The swing has been taken down, the flotilla of pool inflatables deflated (a bit like me), the toys rounded up, the child seat wrestled out of the car…. Yes, the family have departed after a very hot fortnight in la France profonde.
The last time they were here was just after Christmas 2019 and the last summer visit the previous July. During doom virus and confinements and travel restrictions our petit fils has gone from a threenager to a schoolboy about to go into year one and celebrate his sixth birthday. We have been very grateful to facetime for keeping us in touch but it’s not the same as welcoming family here. A bonus was our other son decided to come over and work from home so we were all together, albiet briefly, to share the sunshine. The ridiculously high temperatures meant visits to the local attractions were planned for mornings rather than afternoons when it was painful to be outside.
A top favourite has always been ‘les petits trains de Seilhac’, the incredible work of a train enthusiast and his wife who have turned their back garden into a railway lovers’ delight. Trains of all types chug around complicated tracks complete with tunnels, stations and shunting yards. There are model stations, farms, garages, roads and even a stream running through the site. Several layouts permit little enthusiasts to operate trains themselves, so long as they remember to switch them to stop before moving on.
For the grownups and children there is a paper and pencil spotting game which we don’t even try to resist. Our wandering is punctuated with ‘have you found the lady asleep on her plate?’ while the child’s version is hunting for animals lurking amongst the plants and rocks.
Huge trees shade the whole place in the morning so perfect for hiding from the heat.
Bizarrely, we have a ‘foret des singes’, a woodland on the causse at Rocamadour given over to a community of macaques. Our first visit a few years ago celebrating the second birthday of petit fils was later in the year and we were allowed to feed popcorn to the monkeys as we came upon them. Post covid this has stopped but a keeper told me the animals are calmer now.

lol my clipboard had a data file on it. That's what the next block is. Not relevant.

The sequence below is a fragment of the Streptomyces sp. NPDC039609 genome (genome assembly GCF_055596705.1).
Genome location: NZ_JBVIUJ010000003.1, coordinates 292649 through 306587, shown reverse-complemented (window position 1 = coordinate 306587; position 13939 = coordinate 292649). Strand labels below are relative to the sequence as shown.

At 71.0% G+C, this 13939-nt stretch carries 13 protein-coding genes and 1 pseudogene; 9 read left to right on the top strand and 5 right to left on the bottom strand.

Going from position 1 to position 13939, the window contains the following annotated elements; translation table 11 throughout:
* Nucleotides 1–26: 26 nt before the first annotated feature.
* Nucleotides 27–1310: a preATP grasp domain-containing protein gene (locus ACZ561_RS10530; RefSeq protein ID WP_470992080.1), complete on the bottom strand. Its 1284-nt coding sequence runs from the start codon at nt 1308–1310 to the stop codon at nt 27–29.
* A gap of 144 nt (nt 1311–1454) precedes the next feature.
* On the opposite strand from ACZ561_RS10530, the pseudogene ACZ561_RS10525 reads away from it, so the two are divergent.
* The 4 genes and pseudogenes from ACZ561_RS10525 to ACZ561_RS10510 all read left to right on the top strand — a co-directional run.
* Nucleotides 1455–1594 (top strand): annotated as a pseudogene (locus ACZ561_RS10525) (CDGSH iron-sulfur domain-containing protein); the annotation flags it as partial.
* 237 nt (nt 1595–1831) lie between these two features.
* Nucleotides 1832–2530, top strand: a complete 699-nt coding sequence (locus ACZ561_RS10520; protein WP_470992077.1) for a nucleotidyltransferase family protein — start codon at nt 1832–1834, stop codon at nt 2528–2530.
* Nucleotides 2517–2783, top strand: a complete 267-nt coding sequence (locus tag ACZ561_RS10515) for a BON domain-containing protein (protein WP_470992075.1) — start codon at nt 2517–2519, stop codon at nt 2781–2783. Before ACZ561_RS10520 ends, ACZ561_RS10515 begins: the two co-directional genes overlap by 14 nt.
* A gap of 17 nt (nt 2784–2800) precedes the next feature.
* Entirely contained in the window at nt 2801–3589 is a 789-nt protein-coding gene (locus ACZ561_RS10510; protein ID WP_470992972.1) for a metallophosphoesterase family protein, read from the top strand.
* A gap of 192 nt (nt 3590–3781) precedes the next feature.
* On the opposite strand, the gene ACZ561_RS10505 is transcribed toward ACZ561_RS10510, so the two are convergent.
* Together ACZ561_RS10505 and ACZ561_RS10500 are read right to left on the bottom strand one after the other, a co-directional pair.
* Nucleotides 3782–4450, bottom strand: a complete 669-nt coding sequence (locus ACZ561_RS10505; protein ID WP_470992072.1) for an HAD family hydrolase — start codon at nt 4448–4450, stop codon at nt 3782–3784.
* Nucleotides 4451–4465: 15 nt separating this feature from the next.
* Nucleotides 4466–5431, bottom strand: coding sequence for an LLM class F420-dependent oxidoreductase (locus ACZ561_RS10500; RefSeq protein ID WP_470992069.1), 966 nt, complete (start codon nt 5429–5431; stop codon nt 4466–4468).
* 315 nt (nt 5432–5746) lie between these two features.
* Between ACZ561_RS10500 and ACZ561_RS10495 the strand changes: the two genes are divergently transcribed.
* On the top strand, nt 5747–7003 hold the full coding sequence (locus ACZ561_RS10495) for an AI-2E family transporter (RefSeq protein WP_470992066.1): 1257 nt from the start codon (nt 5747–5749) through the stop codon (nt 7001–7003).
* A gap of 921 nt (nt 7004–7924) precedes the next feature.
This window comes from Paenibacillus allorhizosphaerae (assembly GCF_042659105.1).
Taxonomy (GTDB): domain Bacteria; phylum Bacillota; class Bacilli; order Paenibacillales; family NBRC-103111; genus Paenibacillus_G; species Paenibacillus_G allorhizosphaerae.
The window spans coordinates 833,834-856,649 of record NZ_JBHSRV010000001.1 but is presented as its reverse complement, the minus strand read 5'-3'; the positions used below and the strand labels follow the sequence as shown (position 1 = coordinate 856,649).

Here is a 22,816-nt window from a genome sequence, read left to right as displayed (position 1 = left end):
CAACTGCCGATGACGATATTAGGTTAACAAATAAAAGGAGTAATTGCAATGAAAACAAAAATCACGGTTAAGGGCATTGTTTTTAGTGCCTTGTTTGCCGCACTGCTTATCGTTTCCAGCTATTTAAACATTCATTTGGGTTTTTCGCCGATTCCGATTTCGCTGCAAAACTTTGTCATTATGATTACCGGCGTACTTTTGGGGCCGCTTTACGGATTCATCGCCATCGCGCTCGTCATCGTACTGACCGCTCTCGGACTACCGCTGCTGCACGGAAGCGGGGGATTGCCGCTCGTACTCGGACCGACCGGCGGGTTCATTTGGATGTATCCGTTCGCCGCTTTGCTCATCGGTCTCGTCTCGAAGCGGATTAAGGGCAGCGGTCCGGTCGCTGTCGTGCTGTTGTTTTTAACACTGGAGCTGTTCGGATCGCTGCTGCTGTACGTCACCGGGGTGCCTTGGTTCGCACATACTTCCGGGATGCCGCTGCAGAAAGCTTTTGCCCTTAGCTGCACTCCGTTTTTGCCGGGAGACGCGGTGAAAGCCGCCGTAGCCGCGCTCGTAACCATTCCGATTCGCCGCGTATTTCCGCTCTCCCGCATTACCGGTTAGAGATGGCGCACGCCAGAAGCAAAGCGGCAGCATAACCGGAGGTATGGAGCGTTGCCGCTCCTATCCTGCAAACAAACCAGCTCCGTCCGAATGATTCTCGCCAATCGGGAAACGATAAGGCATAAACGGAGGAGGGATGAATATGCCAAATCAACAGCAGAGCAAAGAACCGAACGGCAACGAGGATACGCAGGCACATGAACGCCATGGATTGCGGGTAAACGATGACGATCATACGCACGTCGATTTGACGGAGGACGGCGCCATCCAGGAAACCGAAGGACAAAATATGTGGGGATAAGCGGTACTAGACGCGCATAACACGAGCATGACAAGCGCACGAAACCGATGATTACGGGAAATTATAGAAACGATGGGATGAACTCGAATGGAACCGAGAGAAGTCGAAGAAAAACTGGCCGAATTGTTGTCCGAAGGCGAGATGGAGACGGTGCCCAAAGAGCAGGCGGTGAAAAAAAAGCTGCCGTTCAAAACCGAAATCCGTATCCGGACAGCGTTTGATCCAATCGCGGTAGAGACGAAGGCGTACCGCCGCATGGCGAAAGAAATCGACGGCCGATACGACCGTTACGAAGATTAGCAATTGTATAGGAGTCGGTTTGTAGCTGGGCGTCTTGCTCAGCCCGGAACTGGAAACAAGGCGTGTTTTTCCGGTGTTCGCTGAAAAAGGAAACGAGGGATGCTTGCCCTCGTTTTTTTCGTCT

The car park was heaving when we arrived but fortunately the ‘foret’ wasn’t too crowded. It didn’t afford much shade but we did see lots of monkeys and even a baby celebrating its one month birthday. It transpired the keeper who shared that information was a girl I’d helped with her English homework the first year we were here. I was ashamed not to have recognised her but it was a long while ago and she is a mum with two children now!
Morning visits meant lunch was often taken in situ so we became au fait with the various offerings although chips were top favourite as was ice cold orangina.
The big animal park at Gramat has always been a must. A huge space that takes a couple of hours to walk around and with lots to see. The collection is devoted to European animals, some of which we could still feed special granules. The petit fils has the freedom to run in safety while the grown ups amble along enjoying the space and calm.
Three bear cubs were born the spring of the first confinement and after it was lifted ‘i’m only the chauffeur’ and I visited hoping to see them. Not a bear in sight despite returning hopefully throughout our time there. Now they are huge! One of them was pacing up and down, enjoying his/her waterfall whilst I was amused by a butterfly that flitted about his head.
Sadly the window between us was grubby so apologies for the dirt in this shot.
As we descended to the bottom level the family shouted for me as he/she was stretching up on his/her hindlegs.. impressive!
The heat meant several animals were asleep or hiding from the sun but suddenly we were overtaken by pigmy goats that appeared to have escaped their area. A passing keeper seemed unconcerned apart from shooing them back towards it. They soon sussed I had granules in my bag (the designated carrier of water, suncream, afterbite.. ) so we all took turns feeding them.